Mad About Dirk

Dallas, San Antonio, Houston

What’s seven feet tall and warm and fuzzy all over? All-Star forward Dirk Nowitzki, who led the Dallas Mavericks to the NBA Finals last season. We’re guessing that the German-born player will be a force to reckon with again this year as the quest for the 2007 title begins. The Mavs, who will get a much-needed boost in defense from the addition of three-time NBA champ Devean George, play their first home game against their in-state rival (uh, that would be the San Antonio Spurs). Are Tim Duncan, Tony Parker, and the gang up for it? As for the lowly Houston Rockets, we’re just hoping their luck turns and they can keep their players off the injured list for a change. Dallas Mavericks. Nov 2: San Antonio Spurs. Nov 6: Golden State Warriors. Nov 14: Chicago Bulls. Nov 18: Memphis Grizzlies. Nov 21: Washington Wizards. Nov 25: New Orleans/Oklahoma City Hornets. Nov 27: Minnesota Timberwolves. Nov 29: Toronto Raptors. American Airlines Center, 2500 Victory Ave; 214-747-6287; San Antonio Spurs. Nov 3: Cleveland Cavaliers. Nov 8: Phoenix Suns. Nov 11: New York Knicks. Nov 15: Charlotte Bobcats. Nov 17: Chicago Bulls. Nov 22: Miami Heat. Nov 24: Dallas Mavericks. AT&T Center, One AT&T Center Pkwy & E. Houston; 210-225-8326; Houston Rockets. Nov 4: Dallas Mavericks. Nov 10: New York Knicks. Nov 14: San Antonio Spurs. Nov 16: Chicago Bulls. Nov 22: Washington Wizards. Nov 25: Memphis Grizzlies. Nov 28: Minnesota Timberwolves. Toyota Center, 1510 Polk; 713-758-3865;

Yada Yada Yada


“I am so busy doing nothing … that the idea of doing anything—which, as you know, always leads to something—cuts into the nothing and then forces me to have to drop everything.” Jerry Seinfeld resurfaces with a stand-up tour and a single stop in Texas. Nov 3. Bass Concert Hall, 23rd & Robert Dedman Dr; 512-471-1444;

Claus Crossing


Palestine Christmas, that most overextended of all holidays, precedes Thanksgiving this year by several weeks thanks to the third annual running of the North Pole Express on the Texas State Railroad. But only a Scrooge would deny the festive ambience of this themed train trip: With cookies and hot chocolate, rousing carol choruses, and—as the choo-choo races back to the station—a reading of the snuggly storybook tale The Polar Express, the antique locomotive prac- tically exudes yuletide spirit. After an hour-and-a-half ride through the scenic Piney Woods, passengers will disembark not in Palestine, where they started, but in the North Pole. (Spoiler alert: While you’re gone, the Victorian-style depot will be transformed into a wintry wonderland complete with twinkle lights, pseudo-snow, a hundred elves, and a photogenic Santa himself.) The snow-globe-come-alive scene, however, may soon see an end, as the future of the railroad skates on thin budget ice. Whether private investors or emergency government funds will be able to save the train system, which has been operating since the 1890’s, before its December 31 doomsday remains to be seen. This might be the last running of the North Pole Express, but it will be no less merry. Nov 4, 10, & 11. Texas State Railroad State Park, 2 miles east of Loop 256 on U.S. 84 East; 903-723-5567;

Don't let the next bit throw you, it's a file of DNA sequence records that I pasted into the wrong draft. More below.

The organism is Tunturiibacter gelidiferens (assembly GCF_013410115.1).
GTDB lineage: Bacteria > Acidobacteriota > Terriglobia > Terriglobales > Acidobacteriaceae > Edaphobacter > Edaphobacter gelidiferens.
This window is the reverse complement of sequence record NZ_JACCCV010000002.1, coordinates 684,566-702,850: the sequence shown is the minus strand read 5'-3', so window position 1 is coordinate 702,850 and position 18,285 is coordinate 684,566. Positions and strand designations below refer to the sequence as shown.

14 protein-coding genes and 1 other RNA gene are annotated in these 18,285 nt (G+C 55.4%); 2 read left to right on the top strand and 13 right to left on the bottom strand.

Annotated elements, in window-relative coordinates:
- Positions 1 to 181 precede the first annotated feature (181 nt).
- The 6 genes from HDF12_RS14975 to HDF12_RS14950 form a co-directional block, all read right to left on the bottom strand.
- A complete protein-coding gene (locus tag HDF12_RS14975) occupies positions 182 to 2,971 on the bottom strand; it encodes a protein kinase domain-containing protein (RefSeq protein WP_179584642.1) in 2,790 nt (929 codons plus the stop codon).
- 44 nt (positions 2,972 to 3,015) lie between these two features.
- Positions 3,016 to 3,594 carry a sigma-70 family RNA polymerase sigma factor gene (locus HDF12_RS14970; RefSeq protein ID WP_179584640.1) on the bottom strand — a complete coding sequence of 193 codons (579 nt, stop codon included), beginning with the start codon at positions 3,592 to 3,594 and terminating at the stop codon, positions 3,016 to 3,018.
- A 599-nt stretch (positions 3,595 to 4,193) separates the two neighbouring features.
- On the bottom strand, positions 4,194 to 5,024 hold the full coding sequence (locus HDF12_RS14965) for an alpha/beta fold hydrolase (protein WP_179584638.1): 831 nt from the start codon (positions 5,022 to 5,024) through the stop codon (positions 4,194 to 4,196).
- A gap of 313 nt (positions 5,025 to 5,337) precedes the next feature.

Let There Be Light


Houston Temporary art appeals to our curiosity of things novel and exclusive, which is exactly what makes it très fashionable (think of those globe-trotters who flock to Christo and Jeanne-Claude’s now-you-see-them-now-you-don’t works). Accordingly, the number of visitors to the Rothko Chapel—that octagonal house of meditation famously opened by John and Dominique de Menil in 1971—will no doubt spike this month with the unveiling of Michael Somoroff’s “Illumination I.” The New York artist’s installation will sit on the chapel grounds through January, joining one of the city’s most popular sculptures, Barnett Newman’s Broken Obelisk. Somoroff’s addition, like the Rothko Chapel itself, is light filled and evocative. At nearly 20 feet high and 37 feet wide, the hollow artwork, which looks like a giant white stalagmite rising from the lawn, is meant to suggest streams of light pouring into the ruins of a mosque. Conceptual? A bit. And high-tech too. Somoroff used photographs of mosques from around the world (including some since destroyed in Iraq and Afghan- istan) to create a 3-D composite on his computer. From this virtual sketch, he built the structure using fiberglass, resin, and lime cement. It is the artist’s hope that visitors will walk through Illumination I’s slim opening and meditate on “togetherness,” as he puts it. What better way to unite inquisitive seekers than with an imperma- nent masterpiece? Nov 12—Jan. 1409 Sul Ross, 713-524-9839,